Wheat prices are determined mainly by how much buyers and sellers think will be left over right before farmers start their new harvest. If a great deal is left over, as is the case this year, prices stay now. But some experts believe that when American wheat farmers start-harvesting their crops in the middle of 1978, somewhat less food will be in the grain bins than is there. There are a number of reasons for this assessment.

For one thing cheap wheat is certain to increase demand for it. The International Wheat Council in London says the wheat trade will increase by at least 8 million tons next year because wheat is now such a bargain. Also, American farmer have begun using more of it to fatten their hogs, cows and chickens.

Developing countries abroad have the largest stake in preventing a new price spiral. They buy about 40 per cent of the wheat exported.

Their requirements for wheat to feed growing populations cannot be reduced easily. Bread made from imported wheat - a food that was almost unknown in Asia before World War II - is now a staple in the diets of city populations of Korea, Taiwan, the Philippines and Indonesia.

And for some regimes overseas, the ability to obtain this wheat as reasonable prices is a matter of political survival. American and Arab officials said last week that Egyptian President Anwar Sadat could face political turmoil at home if wheat prices rise sharply again.

Wheat is a crucial component of Egypt's fragile food system. Egypt buys the wheat from abroad and resells it to local flour millers for less than it cost.Food subsidies of this kind cost the government nearly $1 billion a year.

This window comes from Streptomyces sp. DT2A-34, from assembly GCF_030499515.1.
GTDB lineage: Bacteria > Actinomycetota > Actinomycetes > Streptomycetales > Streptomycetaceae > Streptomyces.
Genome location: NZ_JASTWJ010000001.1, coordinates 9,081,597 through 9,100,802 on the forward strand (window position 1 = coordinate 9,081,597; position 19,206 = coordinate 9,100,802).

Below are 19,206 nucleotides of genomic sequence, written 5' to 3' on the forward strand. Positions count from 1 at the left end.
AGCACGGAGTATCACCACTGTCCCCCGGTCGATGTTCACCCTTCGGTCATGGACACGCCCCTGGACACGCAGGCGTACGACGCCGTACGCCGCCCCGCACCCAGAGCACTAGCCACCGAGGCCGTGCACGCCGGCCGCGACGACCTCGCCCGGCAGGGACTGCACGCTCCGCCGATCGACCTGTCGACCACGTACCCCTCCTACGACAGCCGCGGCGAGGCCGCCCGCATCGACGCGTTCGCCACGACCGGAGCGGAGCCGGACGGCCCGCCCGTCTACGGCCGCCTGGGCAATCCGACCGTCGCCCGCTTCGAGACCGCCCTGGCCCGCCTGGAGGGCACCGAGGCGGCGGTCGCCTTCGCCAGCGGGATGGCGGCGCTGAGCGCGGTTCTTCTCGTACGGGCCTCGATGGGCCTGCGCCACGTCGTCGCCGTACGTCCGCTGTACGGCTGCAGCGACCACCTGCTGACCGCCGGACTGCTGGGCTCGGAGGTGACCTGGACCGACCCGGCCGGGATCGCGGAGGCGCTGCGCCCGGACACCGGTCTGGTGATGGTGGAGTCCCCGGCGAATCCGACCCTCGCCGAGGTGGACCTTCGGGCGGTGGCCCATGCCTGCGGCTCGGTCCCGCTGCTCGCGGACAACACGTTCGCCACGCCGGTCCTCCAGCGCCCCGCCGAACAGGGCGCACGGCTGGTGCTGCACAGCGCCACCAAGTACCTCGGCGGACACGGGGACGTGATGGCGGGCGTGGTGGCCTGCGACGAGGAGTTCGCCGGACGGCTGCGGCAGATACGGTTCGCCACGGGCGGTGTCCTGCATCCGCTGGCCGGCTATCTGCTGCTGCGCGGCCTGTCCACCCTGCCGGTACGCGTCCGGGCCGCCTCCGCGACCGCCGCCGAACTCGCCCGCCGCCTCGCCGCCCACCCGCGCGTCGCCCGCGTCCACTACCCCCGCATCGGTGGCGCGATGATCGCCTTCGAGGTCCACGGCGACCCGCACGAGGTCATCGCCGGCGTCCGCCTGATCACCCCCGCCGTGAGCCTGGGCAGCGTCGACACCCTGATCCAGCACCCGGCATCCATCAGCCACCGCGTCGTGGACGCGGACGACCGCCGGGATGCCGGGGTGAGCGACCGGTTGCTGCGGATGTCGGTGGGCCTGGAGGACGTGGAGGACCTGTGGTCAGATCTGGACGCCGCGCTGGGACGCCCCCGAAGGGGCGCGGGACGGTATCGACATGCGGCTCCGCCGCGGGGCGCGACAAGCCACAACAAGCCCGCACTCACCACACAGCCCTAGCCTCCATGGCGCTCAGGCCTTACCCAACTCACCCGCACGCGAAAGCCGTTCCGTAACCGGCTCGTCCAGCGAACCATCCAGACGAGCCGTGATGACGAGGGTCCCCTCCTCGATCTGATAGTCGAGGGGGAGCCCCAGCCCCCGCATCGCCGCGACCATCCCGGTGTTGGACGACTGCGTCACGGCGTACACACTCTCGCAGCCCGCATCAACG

Rioters forced the Sadat government to rescind a threatened end to subsidies on bread, vegetable oil and tea in January. If the cost of imports increases, the government either will have to increase the subsidies even more or face possible new demonstrations.

Policymakers say a way to spare Egypt, other nations and U.S. consumers from the impact of a sudden rise in wheat prices would be to create an International stabilization plan.

SOme officials in Washington say the condition establishing such a system are more favorable than at any time since New Dealer Henry A. Wallace championed an "ever-normal granary" in 1933. Wallace never achieved his dream of getting nations to cooperate to prevent the ruinous cycle of scarcity and surplus in the global wheat trade.

The Carter administration, however, has indicated broad interest in commodity agreements, including one for wheat. Wheat prices fluctuated 45 per cent between 1971 and 1976.

Canada and the United States both want to maintain a system where buyers abroad rather than taxpayers at home pay for the cost of continuing wheat production in North America.

The United States would have to pay private companiex subsidies if world wheat prices slipped below the present $2.25 a-bushel support price.

Similarly, the Canadian government would have to make payments to prairie wheat farmers if prices decline below the guaranteed minimum of $3 a bushel.

The American export subsidies were sharply criticized in Congress in 1972 on grounds that the government subsidized wheat that the Soviet Union would have bought anyway.

Canada's Lang and Bergland agreed informally in February to try to keep prices above these levels. That meeting of the minds caused talk abroad that the two big wheat exporters were planning a wheat cartel. Lang denied that, saying both countries wanted wheat importing countries to join any price stabilization plan.